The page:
Concluding that the existing plan is the best way to alleviate the
dangerous situation of Futenma Air Station, which is surrounded by
densely populated areas, Nakaima used to move in step with Yoshikazu
Shimabukuro, who lost in the Nago race. But now that Inamine has won
the election, Nakaima is likely to come under heavy pressure to
shift his policy.
(5) Responsibility for confusion rests with Hatoyama
YOMIURI (Page 2) (Full)
January 26, 2010
By Keiko Iizuka, deputy political editor
Prime Minister Yukio Hatoyama put the existing plan Japan and the
U.S. agreed on in 2006 to relocate the U.S. Marine Corps' Futenma
Air Station to Nago City back to square one. Our understanding is
that this decision stemmed from his stance of respecting the will of
Okinawa's people and the aim of lightening the excessive burden of
bases on their prefecture. But on Jan. 25, the day after the Nago
mayoral election in Okinawa, Chief Cabinet Secretary Hirofumi Hirano
made a statement at a press conference that can be taken as even
ignoring this policy stance of the prime minister.
In the recent Nago mayoral election, Susumu Inamine, who is opposed
to the current plan, was elected. Hirano referred to this election
result and said that the study committee on Okinawa base issues of
the government and the ruling parties is "considering (the
relocation site) from scratch." He also said: "There is no reason
for the assertion that (the election result) should be taken into
account. We do not think that (the current plan to relocate the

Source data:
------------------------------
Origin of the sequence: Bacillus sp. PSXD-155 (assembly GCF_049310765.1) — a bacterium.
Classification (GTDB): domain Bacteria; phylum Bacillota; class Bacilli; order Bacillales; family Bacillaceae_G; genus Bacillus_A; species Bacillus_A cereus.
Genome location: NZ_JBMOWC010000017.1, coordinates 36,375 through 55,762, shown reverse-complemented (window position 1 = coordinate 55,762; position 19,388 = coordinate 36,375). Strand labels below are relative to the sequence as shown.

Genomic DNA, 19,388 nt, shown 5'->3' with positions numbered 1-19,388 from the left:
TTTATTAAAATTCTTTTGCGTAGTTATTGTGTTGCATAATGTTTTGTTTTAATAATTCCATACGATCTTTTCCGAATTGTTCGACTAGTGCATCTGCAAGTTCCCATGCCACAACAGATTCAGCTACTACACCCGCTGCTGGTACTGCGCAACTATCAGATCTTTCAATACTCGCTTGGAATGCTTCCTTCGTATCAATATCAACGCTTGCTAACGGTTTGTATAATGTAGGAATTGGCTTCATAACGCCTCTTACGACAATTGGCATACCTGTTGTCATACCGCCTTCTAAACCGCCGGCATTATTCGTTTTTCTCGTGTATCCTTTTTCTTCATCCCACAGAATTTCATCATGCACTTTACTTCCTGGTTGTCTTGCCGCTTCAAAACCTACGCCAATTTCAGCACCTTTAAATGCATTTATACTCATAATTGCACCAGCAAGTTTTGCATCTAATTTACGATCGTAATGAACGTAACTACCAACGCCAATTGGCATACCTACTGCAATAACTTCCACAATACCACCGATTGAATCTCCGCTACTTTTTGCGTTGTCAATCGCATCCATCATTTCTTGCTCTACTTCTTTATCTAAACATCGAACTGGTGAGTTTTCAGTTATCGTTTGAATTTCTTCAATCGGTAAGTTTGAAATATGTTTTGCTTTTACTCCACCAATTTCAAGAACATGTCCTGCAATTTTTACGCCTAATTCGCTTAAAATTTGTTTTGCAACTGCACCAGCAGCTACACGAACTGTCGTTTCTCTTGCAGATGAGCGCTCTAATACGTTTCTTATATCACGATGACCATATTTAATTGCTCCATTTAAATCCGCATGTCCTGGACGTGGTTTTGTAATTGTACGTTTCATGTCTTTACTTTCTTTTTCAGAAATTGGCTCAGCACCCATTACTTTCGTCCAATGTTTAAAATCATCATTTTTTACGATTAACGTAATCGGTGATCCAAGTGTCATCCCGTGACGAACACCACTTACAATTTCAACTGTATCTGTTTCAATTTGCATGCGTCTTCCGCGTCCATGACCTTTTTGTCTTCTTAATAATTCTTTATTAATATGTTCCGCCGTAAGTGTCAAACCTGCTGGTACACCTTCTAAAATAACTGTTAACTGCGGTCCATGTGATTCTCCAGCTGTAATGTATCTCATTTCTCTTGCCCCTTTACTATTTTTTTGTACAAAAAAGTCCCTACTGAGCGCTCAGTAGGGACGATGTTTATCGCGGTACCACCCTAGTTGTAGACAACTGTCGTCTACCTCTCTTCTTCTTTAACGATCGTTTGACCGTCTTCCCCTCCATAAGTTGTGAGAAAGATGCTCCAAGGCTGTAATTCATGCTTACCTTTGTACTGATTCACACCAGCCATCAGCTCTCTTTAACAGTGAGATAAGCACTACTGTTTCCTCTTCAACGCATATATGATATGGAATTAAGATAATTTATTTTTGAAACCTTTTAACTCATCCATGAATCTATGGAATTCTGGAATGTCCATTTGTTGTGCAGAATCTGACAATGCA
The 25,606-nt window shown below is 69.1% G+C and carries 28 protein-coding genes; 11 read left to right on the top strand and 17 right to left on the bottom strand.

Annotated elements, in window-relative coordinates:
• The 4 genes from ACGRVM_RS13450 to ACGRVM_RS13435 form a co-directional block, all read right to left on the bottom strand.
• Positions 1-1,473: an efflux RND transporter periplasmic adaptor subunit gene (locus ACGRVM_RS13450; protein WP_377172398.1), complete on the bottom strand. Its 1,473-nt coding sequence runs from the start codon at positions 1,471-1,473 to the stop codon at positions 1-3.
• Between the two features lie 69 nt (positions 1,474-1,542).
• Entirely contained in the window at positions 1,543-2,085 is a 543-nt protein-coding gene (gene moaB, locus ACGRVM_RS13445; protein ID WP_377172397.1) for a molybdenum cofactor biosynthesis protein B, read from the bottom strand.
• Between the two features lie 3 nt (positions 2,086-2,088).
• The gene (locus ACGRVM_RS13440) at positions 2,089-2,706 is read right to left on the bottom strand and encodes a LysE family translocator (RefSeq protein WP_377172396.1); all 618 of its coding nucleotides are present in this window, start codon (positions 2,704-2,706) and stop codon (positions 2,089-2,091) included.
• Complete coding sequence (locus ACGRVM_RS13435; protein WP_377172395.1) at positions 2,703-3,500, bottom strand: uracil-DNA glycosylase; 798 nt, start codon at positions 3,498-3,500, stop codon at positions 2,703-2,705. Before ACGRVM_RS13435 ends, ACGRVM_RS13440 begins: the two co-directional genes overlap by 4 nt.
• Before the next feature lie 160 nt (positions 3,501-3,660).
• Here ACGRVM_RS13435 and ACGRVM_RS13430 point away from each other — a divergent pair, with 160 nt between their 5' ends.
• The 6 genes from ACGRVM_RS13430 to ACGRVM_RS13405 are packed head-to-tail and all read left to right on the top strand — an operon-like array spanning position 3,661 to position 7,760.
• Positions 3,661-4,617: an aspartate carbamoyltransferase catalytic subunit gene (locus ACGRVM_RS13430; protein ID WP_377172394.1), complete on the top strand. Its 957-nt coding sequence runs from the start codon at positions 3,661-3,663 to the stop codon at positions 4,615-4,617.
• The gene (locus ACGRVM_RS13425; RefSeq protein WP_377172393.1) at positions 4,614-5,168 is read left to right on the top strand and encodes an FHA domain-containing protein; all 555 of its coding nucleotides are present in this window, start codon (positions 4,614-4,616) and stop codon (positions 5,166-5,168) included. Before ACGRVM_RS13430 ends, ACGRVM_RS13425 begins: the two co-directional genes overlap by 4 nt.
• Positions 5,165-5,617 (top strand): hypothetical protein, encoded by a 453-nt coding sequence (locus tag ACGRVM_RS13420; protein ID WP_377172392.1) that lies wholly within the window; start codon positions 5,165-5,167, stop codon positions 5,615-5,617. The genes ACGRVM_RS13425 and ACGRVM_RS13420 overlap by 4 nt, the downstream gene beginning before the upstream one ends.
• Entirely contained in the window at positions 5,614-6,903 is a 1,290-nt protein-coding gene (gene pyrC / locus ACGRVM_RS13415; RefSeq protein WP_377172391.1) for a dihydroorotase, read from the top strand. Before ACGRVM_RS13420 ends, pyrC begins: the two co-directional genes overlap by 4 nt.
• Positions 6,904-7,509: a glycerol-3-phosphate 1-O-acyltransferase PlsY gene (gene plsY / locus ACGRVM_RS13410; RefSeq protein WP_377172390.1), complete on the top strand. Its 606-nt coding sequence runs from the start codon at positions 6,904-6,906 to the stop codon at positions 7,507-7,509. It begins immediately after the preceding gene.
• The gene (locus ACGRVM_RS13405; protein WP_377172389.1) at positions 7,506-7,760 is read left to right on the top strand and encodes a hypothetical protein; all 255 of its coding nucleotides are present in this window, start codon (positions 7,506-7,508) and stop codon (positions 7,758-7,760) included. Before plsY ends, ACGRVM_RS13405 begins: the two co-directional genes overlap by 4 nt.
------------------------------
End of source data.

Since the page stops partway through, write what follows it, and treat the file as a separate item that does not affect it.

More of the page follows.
Futenma airfield to the Henoko district in Nago) should be
eliminated from the list of options."
Hirano also emphasized: "The government should determine the
relocation site," citing the reason that "if we always take into
account local governments' intentions, we will always face the
question of where to locate the alternative facility." He might
think it possible to decide on the relocation site even without the
agreement of the host community. However, doing so was impossible,
so the Futenma issue has been left unresolved for as many as 14
years and has eventually become politicized.
In his first policy speech on Oct. 26 of last year after assuming
office, Hatoyama made the following statement.
"We will thoroughly examine existing Japan-U.S. agreements and other
matters also from the viewpoint of national security. Further, while
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taking into account the burden on the people of Okinawa, as well as
their agony and sorrow, we will seriously address the planned
realignment of U.S. forces in Japan."
To be sure, it would be a disgrace to depend on the outcome of a
local mayoral election in determining the future course of the issue
of U.S. forces in Japan, which affects the very basis of the
nation's security policy.
The Futenma relocation plan was about to be implemented, but
Hatoyama decided to put the current plan back to square one. We
understand that he was aware of the need to live up to his words in
the policy speech. Hatoyama, however, indicated yesterday evening
his willingness to keep the existing plan as an option, as Hirano
If he is going to leave the existing plan as an option, why didn't
Hatoyama make an all-out effort to implement it? Since he promised
the U.S. and Okinawa to reach a conclusion by the end of May, it is
necessary for him to obtain understanding from the local government
to host the relocation facility and the ruling parties. The
responsibility for the ongoing confusion rests with Hatoyama. He
should devote himself to resolving the Futenma issue even at the
risk of his political life.
(6) Editorial: Government must expedite efforts to find relocation
site for Futenma base outside Okinawa
ASAHI (Page 3) (Full)
January 25, 2010
Susumu Inamine, a new candidate opposed the existing plan to
relocate the U.S. Marine Corps' Futenma Air Station to the Henoko